With more and more brands identifying themselves as ‘ethical’, it becomes essential for customers to have a way of verifying the facts. It is obvious that when we shop, we cannot just take the word for the brands/companies themselves.
The standards and criteria of what is ‘ethical’ or ‘fair’ can vary dramatically. How do we objectively measure the ‘ethicality’ of a product?
The Ethical Trading Initiative (ETI) was born with the objective of helping producers and manufacturers around the world to achieve certain standards. Our partner factory works according to the regulations marked by the ETI, and has the following policies in place:
compensation for holidays
national festival holiday
sexual harassment policy
child labor abolition policy
working hour policy
recruitment / hiring policy
health and safety committee
buyers code of conduct
Our partner factory is a purpose-built facility that provides a safe, hygienic and ergonomic working environment. It’s spacious, the layout is clearly organized and it allows for traffic areas free of hazards. The different working stations provide the necessary furniture and facilities to ensure people can perform their tasks comfortably.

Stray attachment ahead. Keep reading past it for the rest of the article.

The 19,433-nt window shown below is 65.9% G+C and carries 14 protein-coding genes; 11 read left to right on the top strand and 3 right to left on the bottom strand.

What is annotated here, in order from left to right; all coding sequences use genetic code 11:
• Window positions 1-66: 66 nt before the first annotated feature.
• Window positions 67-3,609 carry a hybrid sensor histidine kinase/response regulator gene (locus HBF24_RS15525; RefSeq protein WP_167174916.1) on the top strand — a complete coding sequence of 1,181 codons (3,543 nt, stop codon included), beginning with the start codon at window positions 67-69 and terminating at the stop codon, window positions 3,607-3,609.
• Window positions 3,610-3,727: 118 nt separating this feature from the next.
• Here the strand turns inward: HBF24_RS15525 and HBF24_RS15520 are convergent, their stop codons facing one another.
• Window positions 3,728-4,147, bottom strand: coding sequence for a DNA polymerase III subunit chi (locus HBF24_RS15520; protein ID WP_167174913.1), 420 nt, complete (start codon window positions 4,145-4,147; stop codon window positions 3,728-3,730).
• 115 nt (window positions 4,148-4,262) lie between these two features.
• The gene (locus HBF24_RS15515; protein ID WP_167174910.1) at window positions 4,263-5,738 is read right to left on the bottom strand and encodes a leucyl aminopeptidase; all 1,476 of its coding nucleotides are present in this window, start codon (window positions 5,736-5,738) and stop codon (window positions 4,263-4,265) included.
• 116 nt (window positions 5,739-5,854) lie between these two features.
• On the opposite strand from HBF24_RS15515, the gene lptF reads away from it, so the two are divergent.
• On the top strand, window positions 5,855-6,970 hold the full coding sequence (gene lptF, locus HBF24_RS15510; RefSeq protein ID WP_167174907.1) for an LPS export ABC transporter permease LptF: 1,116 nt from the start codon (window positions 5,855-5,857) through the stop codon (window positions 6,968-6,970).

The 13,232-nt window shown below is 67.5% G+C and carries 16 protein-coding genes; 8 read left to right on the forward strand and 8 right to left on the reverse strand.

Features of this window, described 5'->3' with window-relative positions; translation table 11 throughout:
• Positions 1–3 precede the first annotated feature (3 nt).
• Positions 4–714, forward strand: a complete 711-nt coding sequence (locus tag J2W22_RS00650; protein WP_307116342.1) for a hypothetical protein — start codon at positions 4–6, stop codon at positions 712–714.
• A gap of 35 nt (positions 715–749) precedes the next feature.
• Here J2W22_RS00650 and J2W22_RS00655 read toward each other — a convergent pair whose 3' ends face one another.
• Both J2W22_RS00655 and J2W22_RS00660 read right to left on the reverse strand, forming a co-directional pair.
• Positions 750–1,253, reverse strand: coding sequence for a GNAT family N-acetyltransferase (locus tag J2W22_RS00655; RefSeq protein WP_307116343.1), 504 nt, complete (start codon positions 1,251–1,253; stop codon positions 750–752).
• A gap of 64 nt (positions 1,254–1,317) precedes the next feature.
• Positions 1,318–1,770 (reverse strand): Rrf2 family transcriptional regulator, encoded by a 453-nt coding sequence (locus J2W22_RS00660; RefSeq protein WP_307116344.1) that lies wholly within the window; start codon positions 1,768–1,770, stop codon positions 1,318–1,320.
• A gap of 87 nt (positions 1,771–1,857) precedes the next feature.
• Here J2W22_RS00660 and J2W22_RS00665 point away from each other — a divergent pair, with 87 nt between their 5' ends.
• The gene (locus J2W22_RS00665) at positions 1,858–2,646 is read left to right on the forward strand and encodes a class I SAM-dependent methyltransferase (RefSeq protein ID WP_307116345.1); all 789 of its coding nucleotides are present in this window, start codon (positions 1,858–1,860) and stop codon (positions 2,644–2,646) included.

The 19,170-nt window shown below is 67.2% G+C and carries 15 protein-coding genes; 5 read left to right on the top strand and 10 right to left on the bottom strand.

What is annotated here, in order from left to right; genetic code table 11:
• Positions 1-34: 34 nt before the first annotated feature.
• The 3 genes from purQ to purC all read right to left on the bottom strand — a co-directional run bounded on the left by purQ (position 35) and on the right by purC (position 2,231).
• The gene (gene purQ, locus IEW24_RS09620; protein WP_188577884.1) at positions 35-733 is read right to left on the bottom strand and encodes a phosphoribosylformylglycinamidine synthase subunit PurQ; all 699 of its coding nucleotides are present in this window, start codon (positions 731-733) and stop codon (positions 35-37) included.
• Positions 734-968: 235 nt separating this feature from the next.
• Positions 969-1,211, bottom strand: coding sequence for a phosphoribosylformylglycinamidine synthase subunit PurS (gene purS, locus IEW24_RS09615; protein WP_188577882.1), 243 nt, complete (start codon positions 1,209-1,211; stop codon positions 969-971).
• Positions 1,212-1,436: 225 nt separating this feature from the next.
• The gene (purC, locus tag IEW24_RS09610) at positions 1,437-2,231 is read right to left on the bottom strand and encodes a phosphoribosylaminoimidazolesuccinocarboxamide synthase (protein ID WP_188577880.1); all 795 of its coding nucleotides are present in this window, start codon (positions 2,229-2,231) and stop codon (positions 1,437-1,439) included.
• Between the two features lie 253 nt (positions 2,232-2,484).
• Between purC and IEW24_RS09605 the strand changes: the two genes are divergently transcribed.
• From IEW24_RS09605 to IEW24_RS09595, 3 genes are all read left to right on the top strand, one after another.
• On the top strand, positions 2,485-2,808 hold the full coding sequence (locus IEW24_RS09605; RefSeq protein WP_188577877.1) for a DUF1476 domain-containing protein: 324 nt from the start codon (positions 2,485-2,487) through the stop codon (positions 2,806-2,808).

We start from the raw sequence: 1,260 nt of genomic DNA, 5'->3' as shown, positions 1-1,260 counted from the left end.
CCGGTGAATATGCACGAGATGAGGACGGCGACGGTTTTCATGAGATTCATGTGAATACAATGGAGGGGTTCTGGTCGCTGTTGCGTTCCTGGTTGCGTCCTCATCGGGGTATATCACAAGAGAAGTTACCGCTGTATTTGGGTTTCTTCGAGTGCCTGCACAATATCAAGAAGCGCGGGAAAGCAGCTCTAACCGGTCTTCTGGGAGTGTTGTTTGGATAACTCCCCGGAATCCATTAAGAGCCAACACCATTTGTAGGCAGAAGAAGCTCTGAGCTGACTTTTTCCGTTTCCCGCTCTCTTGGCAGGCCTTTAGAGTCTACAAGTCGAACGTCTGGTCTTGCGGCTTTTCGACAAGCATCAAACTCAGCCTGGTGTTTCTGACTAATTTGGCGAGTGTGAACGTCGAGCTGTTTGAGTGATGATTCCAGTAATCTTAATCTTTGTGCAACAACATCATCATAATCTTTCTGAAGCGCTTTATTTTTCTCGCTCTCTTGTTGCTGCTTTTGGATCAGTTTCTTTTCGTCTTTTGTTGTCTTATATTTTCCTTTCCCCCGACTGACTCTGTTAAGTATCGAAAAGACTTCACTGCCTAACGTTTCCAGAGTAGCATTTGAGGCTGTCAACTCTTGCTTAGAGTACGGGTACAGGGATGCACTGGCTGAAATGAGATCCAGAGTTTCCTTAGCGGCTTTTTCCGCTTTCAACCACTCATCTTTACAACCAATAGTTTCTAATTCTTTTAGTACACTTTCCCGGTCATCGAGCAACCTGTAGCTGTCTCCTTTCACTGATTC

There is a combination of natural light that comes through the windows, and artificial light making all areas well lit and bright.
All workers have freely chosen to be employed here, and they have got the right to form trade unions. When joining, they receive health and safety training. Child labor is completely abolished. Wages paid are enough to meet basic needs and to provide a discretionary income.
When people hear about 'Made in Bangladesh,' unfortunately there is still a huge stigma attached to this industry due to the catastrophic events at Rana Plaza. We completely agree that it's hard to track which 'Made in Bangladesh' products are made ethically, hence we will make a difference by being transparent about our production and by showing that not all factories are dreadful. Our goal is by doing this, to also educate the public so that not all 'Made in Bangladesh' products are misjudged.
The reality is that the textile industry is part of Bangladesh's history and culture. The garments sector has given employment to a whole generation of young, unmarried females, mainly from rural areas. It is calculated that currently, two-thirds of workers in this industry are women. By supporting us, you are supporting their families too.
We are about to visit our makers in Bangladesh, so we will be updating this page with further information, and some images. Stay tuned, and let us know in comments if there are any specific questions that you would like us to cover in further posts.